As illustrated in our Logo, our lab isinterested in identifying novel therapeutic targets and drugs for neurodegenerativedisorders, such Huntington's disease (HD), a monogenetic neurodegenerativedisorder.
Our lab has been focusing on the mutant HTT protein (mHTT), which is the major cause of the disease. Based on reliable evidence in the field and in our lab, lowering mHTT level is the most promising approach for HD treatment as illustrated below.
We thus established a series of unbiasedhigh-throughput assays to measure the steady-state level as well as thedegradation rate of the By this approach, we identified a number of promisingtargets and candidate drugs for HD treatment by lowering mHTT levels, demonstrated in a number of disease models including mouse HD neurons, HD patient iPS-derived neurons, HD flies, and HD knockin mouse models.
MAPK11 and HIPK3:
Measurement of mHTT degradation and screeningfor genetic modifiers of mHTT degradation also revealed novel insights into HDdisease mechanisms.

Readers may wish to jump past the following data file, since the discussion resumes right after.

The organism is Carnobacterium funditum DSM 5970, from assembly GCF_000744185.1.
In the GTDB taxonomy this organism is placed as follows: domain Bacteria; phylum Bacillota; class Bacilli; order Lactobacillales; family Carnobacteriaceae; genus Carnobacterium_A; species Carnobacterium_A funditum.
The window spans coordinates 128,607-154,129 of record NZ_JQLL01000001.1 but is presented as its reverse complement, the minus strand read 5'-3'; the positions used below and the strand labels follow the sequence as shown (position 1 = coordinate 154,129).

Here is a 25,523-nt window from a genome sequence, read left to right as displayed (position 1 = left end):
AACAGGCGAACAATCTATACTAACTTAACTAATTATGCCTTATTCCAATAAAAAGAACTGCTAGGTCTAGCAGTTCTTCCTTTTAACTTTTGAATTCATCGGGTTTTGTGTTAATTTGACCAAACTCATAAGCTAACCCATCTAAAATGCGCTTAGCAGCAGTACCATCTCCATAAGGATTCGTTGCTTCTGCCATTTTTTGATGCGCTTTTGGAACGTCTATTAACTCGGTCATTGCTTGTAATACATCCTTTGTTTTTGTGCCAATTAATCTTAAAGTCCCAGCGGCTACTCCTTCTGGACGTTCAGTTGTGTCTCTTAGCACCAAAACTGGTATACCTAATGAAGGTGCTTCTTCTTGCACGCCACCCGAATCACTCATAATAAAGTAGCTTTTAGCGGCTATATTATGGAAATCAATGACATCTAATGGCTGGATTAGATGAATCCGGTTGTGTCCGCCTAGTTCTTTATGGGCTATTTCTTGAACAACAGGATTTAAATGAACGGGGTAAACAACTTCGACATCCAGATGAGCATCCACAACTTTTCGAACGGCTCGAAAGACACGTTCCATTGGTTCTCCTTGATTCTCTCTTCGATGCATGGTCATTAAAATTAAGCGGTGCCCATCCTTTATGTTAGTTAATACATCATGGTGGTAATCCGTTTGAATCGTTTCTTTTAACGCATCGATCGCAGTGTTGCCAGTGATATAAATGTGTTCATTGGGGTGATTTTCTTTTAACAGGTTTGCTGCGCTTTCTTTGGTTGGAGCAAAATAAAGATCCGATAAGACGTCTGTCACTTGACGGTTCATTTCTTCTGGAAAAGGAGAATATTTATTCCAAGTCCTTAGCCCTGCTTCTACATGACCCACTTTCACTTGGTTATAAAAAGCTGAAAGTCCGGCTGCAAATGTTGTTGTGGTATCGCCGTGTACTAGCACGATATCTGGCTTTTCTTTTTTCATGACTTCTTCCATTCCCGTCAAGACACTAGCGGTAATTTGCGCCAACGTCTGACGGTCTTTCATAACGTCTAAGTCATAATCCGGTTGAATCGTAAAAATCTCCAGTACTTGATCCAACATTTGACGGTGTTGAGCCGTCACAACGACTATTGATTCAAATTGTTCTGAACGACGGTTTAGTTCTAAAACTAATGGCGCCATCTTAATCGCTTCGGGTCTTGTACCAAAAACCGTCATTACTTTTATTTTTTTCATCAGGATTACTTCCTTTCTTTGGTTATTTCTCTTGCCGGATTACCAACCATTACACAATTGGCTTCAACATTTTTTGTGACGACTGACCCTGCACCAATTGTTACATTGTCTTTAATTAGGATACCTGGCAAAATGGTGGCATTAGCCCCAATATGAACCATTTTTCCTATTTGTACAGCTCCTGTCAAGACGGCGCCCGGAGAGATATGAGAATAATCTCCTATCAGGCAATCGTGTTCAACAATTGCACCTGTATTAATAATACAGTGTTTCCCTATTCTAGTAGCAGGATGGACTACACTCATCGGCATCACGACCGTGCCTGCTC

Interestingly, we revealed that mHTT hasconformational polymorphism, leading to highly toxic species with slowerdegradation:
In addition, mHTT activates downstream kinaseswhich stabilizes itself, forming a positive feedback loop that may contributeto disease progression:
Recently, we established compoundchip-based assays to screen for compounds that directly interact with mHTT, andrevealed a number of compounds binding with mHTT specially but not wtHTT. Interestingly,many of these compounds rescued HD-relevant phenotypes, likely via targetingmHTT and altering its conformation directly. We are currently working onresolving their mechanism of action, which may not only provide promising HDdrugs, but also HD mechanisms by these chemical biology tools.